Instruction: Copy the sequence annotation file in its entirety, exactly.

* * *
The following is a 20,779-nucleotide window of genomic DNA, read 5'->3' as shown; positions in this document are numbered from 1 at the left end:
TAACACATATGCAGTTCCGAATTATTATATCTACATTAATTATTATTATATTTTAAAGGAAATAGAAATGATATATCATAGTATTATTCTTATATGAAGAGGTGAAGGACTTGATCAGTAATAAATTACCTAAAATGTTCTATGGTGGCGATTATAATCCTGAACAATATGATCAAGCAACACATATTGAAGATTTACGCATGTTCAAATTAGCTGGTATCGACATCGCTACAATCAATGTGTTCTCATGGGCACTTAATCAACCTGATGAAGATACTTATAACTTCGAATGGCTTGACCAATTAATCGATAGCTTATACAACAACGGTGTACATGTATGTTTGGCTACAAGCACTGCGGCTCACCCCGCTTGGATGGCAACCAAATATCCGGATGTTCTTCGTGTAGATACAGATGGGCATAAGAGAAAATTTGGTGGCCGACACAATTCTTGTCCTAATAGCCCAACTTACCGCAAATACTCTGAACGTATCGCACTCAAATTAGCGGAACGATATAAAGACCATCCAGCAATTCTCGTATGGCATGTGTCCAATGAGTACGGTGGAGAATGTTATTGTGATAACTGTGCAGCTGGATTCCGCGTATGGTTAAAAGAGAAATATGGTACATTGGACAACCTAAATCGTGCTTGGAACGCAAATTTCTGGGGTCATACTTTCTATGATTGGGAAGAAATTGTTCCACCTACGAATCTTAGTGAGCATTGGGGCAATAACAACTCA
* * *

The following is a 20,779-nucleotide window of genomic DNA, read 5'->3' as shown; positions in this document are numbered from 1 at the left end:
TAACACATATGCAGTTCCGAATTATTATATCTACATTAATTATTATTATATTTTAAAGGAAATAGAAATGATATATCATAGTATTATTCTTATATGAAGAGGTGAAGGACTTGATCAGTAATAAATTACCTAAAATGTTCTATGGTGGCGATTATAATCCTGAACAATATGATCAAGCAACACATATTGAAGATTTACGCATGTTCAAATTAGCTGGTATCGACATCGCTACAATCAATGTGTTCTCATGGGCACTTAATCAACCTGATGAAGATACTTATAACTTCGAATGGCTTGACCAATTAATCGATAGCTTATACAACAACGGTGTACATGTATGTTTGGCTACAAGCACTGCGGCTCACCCCGCTTGGATGGCAACCAAATATCCGGATGTTCTTCGTGTAGATACAGATGGGCATAAGAGAAAATTTGGTGGCCGACACAATTCTTGTCCTAATAGCCCAACTTACCGCAAATACTCTGAACGTATCGCACTCAAATTAGCGGAACGATATAAAGACCATCCAGCAATTCTCGTATGGCATGTGTCCAATGAGTACGGTGGAGAATGTTATTGTGATAACTGTGCAGCTGGATTCCGCGTATGGTTAAAAGAGAAATATGGTACATTGGACAACCTAAATCGTGCTTGGAACGCAAATTTCTGGGGTCATACTTTCTATGATTGGGAAGAAATTGTTCCACCTACGAATCTTAGTGAGCATTGGGGCAATAACAACTCA